Motorists could soon find themselves driving on ‘plastic roads’ in the Falkirk area.
A new way to resurface roads is to be trialled by Falkirk Council and this will include the use of some recycled plastics.
It is hoped that, if successful, the move could help in the “fight against plastic pollution”.
Councillor Paul Garner, environment spokesman, has confirmed that the pioneering method developed by a Scots firm will be put to the test at two sites during this financial year.
The product uses pellets made from difficult-to-recycle plastics, which would otherwise go to landfill.
The pellets replace fossil fuel bitumen as a binding agent for asphalt, making the mix more environmentally friendly.
Falkirk will be among the first councils to try ‘plastic roads’, which have already been trialled in Dumfries and Galloway, Cumbria and Enfield, London.
The councillor suggested this approach should be explored by the local authority, prompting a meeting with MacRebur and the council’s roads services team.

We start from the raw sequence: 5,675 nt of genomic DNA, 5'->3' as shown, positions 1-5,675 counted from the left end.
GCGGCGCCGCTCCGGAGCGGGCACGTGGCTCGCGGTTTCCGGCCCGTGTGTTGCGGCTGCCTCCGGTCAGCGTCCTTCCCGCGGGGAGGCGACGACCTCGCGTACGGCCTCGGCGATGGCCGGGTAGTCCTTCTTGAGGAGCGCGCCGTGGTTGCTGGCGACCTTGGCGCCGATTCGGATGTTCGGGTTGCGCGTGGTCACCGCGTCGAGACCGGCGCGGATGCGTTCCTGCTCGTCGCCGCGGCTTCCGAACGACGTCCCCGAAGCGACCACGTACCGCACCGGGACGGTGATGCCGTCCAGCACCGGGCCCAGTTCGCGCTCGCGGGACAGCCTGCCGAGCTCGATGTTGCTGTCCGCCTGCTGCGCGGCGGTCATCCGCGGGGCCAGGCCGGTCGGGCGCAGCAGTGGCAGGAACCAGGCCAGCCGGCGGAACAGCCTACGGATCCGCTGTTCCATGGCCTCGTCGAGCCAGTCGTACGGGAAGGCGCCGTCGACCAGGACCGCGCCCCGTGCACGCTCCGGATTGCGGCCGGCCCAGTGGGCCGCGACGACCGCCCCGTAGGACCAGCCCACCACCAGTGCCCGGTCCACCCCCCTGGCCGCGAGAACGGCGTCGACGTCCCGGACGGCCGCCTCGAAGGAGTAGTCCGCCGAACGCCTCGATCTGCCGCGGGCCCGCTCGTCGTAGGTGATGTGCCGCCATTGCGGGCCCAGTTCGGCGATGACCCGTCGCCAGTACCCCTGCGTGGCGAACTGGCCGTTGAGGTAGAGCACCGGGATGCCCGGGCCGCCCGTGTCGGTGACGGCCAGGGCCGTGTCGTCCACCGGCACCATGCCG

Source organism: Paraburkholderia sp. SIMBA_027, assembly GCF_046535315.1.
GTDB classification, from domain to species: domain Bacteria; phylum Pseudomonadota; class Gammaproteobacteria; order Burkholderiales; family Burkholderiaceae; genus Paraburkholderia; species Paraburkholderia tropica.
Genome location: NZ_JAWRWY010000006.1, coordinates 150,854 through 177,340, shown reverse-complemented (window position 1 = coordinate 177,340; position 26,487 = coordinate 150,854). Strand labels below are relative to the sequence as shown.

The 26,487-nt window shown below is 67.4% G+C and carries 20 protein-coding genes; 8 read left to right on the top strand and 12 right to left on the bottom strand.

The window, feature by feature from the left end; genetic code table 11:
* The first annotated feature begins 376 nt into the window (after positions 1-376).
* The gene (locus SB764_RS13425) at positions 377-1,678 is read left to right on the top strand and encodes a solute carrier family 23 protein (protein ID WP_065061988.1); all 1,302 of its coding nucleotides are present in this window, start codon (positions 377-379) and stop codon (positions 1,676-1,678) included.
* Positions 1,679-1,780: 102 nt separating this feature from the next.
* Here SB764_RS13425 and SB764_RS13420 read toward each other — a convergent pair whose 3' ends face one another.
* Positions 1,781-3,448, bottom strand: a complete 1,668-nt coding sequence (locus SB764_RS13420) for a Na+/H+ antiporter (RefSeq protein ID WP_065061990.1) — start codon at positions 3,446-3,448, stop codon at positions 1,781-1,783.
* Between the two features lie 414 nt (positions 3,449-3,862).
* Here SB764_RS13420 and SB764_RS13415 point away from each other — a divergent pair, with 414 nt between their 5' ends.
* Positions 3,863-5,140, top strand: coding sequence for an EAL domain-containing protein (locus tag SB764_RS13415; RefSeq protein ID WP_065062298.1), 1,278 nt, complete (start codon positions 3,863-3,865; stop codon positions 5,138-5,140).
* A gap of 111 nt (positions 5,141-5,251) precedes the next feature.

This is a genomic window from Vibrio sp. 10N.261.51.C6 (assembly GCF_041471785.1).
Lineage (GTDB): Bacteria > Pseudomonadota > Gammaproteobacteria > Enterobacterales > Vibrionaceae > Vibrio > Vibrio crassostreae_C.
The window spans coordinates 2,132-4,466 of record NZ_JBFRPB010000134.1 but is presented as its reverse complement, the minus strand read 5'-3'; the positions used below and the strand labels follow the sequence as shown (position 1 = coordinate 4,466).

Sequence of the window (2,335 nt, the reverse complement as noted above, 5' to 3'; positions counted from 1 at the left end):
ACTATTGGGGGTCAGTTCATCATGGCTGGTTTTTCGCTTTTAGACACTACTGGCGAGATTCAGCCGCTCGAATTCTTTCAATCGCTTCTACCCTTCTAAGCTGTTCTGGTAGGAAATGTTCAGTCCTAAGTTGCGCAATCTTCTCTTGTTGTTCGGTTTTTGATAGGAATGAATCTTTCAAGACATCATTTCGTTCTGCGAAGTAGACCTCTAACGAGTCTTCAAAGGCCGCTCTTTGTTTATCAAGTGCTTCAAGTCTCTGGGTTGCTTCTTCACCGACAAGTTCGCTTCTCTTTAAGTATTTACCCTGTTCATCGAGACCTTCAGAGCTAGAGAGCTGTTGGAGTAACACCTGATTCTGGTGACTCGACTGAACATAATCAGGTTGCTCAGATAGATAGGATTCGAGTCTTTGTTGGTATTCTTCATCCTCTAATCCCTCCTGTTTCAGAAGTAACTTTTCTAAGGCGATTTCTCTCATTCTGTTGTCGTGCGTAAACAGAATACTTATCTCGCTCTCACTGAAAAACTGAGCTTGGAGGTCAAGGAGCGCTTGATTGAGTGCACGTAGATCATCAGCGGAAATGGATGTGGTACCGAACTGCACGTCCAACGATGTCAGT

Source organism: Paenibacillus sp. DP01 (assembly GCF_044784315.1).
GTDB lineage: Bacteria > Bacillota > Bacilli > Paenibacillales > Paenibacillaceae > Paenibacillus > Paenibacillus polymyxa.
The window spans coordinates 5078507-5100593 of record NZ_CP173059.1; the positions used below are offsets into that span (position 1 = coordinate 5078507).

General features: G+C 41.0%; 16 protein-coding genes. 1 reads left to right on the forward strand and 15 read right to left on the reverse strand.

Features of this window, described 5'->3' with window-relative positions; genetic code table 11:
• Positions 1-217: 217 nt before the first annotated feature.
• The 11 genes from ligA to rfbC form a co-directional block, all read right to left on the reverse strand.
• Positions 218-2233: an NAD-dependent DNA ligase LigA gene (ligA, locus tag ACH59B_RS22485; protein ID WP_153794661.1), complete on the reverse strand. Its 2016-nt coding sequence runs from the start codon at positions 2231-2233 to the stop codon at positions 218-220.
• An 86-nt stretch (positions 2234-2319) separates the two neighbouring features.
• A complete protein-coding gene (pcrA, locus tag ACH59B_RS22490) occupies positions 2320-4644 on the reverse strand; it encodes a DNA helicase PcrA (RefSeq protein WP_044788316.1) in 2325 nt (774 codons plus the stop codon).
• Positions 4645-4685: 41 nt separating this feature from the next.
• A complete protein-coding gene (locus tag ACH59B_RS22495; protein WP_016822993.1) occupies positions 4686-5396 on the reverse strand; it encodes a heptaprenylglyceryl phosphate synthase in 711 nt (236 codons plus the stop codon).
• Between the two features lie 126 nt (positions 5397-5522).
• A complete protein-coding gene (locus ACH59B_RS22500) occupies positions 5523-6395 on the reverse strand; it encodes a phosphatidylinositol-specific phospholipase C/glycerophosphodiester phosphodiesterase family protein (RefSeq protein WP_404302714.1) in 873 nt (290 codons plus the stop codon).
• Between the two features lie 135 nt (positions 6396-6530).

Two sites have been identified from the existing capital programme for the trial – Bankside in Falkirk and a stretch of Stirling Street in Denny.
These two sites were chosen as they are different in character and environment, which will allow the council to assess the performance of the material under different stress parameters.
As the process is new the council will monitor its performance against traditional surfacing methods.
Mr Garner said: “At a time when plastic waste is becoming a major headache, clogging up landfill sites and polluting our rivers and oceans, I’m delighted that Falkirk will become one of the first councils in the UK to trial this revolutionary product”.
“Success won’t be known for some amount of time, however, given the potential environmental benefits offered by this product, this could also prove a game-changer in the fight against plastic pollution.”